If they are telling the WI what they believe the WI wants to hear, then why, they ask in bafflement, the slow handclap?

It is crucial for them to get the right answer to this question. It's not just that they've got to appeal to women, but more particularly to the kind of women represented by the WI. For they stand for the values conjured up by that totemic phrase "middle Britain", subscribing to all the beliefs Blair listed in his speech: community, family, responsibility, sense of history.

Blair knows his grip on power depends on such "small c" conservatives voting for him. That's why, after he sent Tessa Jowell, later to become women's minister, round the country to take the female temperature, she returned with the message that the women Blair had to win over were the kind who belonged to the WI. How ironic, then, that when he took them the message he thought they wanted to hear they threw it back in his face.

For although he was using their language, the substance was a hollow sham. It shows a quite staggering insensitivity for this, of all prime ministers, to presume to preach to the WI about the value of "community", when his oh-so-metropolitan government displays such contempt or indifference towards all the things that make up the beleaguered countryside.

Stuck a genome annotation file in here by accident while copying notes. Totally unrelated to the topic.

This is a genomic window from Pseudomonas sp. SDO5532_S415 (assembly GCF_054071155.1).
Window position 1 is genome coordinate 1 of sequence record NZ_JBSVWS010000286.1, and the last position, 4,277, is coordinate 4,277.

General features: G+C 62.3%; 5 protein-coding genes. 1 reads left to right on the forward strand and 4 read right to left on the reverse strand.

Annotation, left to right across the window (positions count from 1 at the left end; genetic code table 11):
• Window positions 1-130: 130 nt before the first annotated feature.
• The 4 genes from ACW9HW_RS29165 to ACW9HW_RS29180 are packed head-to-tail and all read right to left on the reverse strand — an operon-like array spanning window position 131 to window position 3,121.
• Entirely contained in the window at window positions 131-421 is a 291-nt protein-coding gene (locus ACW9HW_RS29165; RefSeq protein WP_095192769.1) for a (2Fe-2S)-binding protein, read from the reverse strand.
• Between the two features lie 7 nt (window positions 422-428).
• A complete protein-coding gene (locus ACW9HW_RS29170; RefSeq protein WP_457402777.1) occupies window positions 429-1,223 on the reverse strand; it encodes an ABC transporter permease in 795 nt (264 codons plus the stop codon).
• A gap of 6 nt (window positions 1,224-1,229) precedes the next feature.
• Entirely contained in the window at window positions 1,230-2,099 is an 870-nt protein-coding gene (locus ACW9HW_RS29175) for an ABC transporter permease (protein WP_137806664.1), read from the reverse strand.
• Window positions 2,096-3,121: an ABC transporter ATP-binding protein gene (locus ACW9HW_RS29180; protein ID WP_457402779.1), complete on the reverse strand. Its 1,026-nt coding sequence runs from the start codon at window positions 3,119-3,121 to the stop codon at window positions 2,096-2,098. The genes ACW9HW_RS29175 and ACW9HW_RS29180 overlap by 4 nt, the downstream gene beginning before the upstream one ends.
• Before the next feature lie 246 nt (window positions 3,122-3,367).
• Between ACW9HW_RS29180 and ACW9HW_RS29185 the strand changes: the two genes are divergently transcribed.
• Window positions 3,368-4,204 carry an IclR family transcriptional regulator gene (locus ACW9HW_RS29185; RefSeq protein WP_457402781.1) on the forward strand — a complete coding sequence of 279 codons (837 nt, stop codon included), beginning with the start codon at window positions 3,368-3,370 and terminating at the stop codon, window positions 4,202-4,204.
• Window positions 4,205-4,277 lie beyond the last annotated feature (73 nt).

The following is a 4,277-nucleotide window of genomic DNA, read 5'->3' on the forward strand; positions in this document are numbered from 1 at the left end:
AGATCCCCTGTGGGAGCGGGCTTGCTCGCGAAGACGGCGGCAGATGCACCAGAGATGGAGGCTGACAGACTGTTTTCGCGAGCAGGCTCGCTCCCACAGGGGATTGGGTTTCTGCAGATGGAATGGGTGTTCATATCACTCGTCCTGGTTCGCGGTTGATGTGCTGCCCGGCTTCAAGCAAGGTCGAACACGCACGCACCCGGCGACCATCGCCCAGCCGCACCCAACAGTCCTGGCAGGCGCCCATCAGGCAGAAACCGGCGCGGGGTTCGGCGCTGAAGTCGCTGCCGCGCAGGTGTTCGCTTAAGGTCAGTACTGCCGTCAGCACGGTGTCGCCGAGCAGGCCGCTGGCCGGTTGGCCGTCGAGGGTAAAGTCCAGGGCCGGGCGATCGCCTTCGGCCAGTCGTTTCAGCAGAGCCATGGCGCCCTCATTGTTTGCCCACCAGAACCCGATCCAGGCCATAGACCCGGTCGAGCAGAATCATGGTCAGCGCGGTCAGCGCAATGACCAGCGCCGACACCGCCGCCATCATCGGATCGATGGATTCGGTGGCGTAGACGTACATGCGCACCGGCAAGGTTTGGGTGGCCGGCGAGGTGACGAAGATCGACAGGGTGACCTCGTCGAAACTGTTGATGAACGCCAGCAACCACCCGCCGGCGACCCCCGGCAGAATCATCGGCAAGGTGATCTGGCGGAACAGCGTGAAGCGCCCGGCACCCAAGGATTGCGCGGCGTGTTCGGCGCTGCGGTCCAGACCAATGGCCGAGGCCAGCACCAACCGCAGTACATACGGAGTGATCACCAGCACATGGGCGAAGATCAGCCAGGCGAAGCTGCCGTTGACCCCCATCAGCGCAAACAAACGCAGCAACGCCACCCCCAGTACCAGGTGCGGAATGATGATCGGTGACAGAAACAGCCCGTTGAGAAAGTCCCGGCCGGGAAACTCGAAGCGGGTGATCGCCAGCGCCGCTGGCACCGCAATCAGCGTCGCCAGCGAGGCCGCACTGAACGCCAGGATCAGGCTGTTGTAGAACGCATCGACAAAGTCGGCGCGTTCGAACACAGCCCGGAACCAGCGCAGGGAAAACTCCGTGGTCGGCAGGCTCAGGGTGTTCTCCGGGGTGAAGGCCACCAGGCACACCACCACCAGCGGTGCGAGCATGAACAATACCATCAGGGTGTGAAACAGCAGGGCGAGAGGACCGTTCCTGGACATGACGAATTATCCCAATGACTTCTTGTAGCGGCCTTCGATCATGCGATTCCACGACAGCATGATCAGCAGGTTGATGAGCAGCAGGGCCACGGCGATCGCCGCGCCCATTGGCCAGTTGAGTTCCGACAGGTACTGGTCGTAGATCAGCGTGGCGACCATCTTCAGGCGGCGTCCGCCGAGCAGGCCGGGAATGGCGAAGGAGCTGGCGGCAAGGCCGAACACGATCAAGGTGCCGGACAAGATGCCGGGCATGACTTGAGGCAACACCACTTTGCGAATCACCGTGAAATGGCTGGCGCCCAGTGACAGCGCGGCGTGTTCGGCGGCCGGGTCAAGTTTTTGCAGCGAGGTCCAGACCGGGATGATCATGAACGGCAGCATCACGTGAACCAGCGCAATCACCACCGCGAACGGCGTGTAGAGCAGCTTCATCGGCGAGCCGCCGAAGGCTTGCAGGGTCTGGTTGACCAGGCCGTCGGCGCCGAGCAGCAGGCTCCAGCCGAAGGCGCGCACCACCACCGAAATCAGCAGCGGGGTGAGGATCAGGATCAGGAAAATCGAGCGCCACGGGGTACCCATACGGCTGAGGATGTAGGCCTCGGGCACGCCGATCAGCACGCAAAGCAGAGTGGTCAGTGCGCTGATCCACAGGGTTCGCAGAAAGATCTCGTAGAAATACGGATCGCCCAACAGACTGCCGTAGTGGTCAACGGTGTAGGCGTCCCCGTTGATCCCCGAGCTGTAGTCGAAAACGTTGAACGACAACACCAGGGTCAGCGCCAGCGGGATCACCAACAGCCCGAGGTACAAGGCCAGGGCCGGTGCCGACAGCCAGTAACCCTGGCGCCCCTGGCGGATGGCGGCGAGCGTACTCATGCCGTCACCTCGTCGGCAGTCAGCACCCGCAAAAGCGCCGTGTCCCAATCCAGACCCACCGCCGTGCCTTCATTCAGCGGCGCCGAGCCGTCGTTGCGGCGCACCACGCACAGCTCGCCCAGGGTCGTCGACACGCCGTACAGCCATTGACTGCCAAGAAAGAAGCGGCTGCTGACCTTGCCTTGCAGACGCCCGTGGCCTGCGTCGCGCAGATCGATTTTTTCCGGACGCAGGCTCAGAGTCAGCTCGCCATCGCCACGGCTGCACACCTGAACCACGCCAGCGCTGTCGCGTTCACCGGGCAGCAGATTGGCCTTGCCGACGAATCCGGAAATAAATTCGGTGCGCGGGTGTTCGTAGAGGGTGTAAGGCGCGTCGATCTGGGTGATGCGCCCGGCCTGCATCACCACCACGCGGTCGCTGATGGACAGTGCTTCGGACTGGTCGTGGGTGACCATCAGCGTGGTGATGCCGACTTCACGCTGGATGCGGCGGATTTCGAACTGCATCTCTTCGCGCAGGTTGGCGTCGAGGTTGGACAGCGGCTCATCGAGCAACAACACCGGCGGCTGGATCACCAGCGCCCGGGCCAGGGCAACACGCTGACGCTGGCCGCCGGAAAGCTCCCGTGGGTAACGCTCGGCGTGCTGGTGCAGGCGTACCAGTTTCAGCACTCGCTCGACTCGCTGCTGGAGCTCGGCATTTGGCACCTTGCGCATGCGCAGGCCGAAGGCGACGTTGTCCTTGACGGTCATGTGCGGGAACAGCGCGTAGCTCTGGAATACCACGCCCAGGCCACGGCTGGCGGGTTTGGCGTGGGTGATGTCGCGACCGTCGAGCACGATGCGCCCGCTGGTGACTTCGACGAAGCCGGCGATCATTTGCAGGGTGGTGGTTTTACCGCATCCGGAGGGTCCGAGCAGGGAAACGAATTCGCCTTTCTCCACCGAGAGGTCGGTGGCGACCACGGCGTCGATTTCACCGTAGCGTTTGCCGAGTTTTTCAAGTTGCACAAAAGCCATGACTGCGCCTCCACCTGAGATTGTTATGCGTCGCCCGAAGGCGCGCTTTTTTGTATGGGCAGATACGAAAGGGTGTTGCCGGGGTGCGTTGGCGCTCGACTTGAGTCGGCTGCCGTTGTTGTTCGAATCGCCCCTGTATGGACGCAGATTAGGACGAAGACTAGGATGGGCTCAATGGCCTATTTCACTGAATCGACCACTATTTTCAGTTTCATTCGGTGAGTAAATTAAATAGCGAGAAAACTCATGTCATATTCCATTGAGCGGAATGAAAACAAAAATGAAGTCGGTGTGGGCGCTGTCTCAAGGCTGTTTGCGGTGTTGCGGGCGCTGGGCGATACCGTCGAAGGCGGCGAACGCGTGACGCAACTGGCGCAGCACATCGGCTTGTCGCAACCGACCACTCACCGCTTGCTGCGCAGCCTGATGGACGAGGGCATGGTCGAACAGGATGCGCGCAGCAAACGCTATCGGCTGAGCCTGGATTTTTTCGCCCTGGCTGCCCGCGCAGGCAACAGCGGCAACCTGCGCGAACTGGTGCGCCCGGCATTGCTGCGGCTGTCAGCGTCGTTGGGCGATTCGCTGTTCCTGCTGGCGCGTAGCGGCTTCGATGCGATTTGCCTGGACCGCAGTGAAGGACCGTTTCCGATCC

The WI is just about the last institution left that holds together rural communities, faced as they are with the loss of the village shop and post office, the collapse of public transport and the disappearance of the village policeman. This is not to mention (indeed, Blair did not mention) the parlous state of farming and the shambles of genetically modified seed contamination. As for the National Health Service, when people know from first-hand experience that their operations are being cancelled through the disastrous lack of trained theatre staff, it was an insult for Blair to deliver his barely concealed threats to the medical profession about "outdated practices and old-fashioned systems".

This is surely what WI members meant when they protested that they didn't want a "political" speech. Of course they wanted Blair to address the issues that concerned them. What they didn't want was what politics has now become, a meaningless exercise in vacuous platitudes, ideological excuses and dodgy statistical boasting.